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February 19, 2007 Leave a comment Go to comments


The Men who Stare at Goats

by Jon Ronson

This is a bizarre book. Well, maybe the book isn’t so bizarre, but the subject matter certainly is. Ronson chronicles his search for those who can, allegedly, kill goats just by staring at them. In the military. Seriously. The goat story always lingers, but his search takes him into somewhat darker territory as he probes the stranger side of our military.

The story goes that after Vietnam, a few military types are so traumatized that they decide to find a new way of dealing with conflict in the world. They find that new way in the burgeoning New Age movement. You get the strange combination of the military and spiritualist ideas like remote viewing and you end up with a psychic spies unit, which was unmasked in the mid-90s. It’s weirder than that, however, as there are also stories that some people are able to kill animals with only their minds. Ultimately, Ronson fails to find much in the way of evidence for such events; a couple people know of it and believe it and he meets a man who claims to have done it himself, but there appear to be no eyewitnesses nor any sort of evidence. A curious moment has Ronson watching a videotape made by the man reputed to accomplished the feat attempting to influence a hamster by staring at it. It doesn’t die, but it acts “strange” at one point, during a two-day staring marathon. The same guy also has a picture of a goat being attacked by some random military guy, if you didn’t think the hamster thing was weird enough. Ronson goes from there into less paranormal military tactics: blasting Barney and Metallica at prisoners in Iraq, MK-ULTRA, subliminal messages, etc. Much of this appears to be only vaguely connected to the New Age origins of the psychic spy unit, though Ronson and his interviewees seem to believe in a stronger link.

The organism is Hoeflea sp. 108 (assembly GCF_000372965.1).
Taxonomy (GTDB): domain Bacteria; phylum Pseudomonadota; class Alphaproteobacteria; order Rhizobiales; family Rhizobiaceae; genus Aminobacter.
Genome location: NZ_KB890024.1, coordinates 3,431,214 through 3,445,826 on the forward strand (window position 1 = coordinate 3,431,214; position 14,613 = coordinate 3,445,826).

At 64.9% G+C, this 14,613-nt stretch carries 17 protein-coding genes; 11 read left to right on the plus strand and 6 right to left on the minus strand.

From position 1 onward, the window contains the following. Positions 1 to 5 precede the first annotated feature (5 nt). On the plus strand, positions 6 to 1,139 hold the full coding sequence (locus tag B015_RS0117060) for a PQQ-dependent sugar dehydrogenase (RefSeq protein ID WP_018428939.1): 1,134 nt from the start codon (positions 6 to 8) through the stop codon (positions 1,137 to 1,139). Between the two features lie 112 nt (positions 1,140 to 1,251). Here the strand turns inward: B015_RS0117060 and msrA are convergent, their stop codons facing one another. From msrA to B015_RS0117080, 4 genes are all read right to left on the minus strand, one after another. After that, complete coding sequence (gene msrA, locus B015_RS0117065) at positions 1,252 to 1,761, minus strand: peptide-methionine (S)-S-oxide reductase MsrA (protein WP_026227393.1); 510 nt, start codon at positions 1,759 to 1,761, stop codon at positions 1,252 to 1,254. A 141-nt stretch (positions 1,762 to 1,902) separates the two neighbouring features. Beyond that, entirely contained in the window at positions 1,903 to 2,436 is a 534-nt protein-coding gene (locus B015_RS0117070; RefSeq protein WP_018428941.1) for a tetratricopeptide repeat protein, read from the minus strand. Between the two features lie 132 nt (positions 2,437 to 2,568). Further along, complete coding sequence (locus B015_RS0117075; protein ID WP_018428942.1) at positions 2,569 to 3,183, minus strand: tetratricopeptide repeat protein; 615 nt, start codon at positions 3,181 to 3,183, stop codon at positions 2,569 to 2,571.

Ronson makes the story both entertaining and frightening. I was slack-jawed through nearly the first half of the book, until Ronson delved into saner, but darker, aspects of his search. It’s hard to know what to think about it all. Ronson doesn’t really attempt to verify if some of the weirder claims are true, which would probably have made for a less interesting book. You’re left looking at the claims of some of his subjects warily, but at the very least there are lot of people in (or formerly in) important positions who believe some really weird shit. That’s perhaps more frightening than the possibility that we can “influence livestock from afar.”

Categories: 26 in 52
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